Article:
the quantity of the work he can perform, and the division of labour, by
            reducing every man's business to some one simple operation, and by making
            this operation the sole employment of his life, necessarily increases very much
            the dexterity of the workman.
Id.


                                                  25
words, quality will increase.
         The quantity of work also increases from specialization. This advantage results from
savings in time related to specialization. A concentration of resources upon completion of a
distinct task over time increases the speed by which that task can be accomplished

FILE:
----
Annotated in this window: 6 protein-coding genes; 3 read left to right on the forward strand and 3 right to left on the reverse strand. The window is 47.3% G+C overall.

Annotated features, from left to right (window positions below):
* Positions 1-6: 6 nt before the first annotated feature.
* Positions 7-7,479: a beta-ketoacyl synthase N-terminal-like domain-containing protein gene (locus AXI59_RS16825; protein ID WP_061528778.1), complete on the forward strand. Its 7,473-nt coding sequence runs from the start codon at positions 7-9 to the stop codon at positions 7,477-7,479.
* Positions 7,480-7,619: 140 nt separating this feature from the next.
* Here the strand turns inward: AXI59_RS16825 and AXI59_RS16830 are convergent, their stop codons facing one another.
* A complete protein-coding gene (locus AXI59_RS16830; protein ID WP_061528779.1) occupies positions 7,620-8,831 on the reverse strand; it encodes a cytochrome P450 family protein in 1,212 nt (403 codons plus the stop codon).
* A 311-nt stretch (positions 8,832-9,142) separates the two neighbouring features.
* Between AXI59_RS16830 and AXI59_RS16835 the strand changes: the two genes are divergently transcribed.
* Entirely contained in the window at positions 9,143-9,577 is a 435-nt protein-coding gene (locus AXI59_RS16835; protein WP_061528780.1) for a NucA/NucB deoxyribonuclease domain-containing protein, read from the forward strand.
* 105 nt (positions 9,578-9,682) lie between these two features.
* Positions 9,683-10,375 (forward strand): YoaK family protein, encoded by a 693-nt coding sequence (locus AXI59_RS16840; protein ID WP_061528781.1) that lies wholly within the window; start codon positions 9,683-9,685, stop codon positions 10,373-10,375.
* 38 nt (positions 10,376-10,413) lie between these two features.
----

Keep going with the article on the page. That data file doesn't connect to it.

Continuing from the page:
effectively.57 Furthermore, no time need be used inefficiently (or wasted) dealing with the
difficult loans spun-off to the bad bank at the good bank.58
         Specialists also are far more likely to discover innovations unique to their task. As
Adam Smith explains:
                [T]he invention of all those machines by which labour is so
                much facilitated and abridged, seems to have been originally
                owing to the division of labour. Men are much more likely to
                discover easier and readier methods of attaining any object,
                when the whole attention of their minds is directed towards that
                single object, than when it is dissipated among a great variety
                of things. But in consequence of the division of labour, the
                whole of every man's attention comes naturally to be directed
                towards some one very simple object. It is naturally to be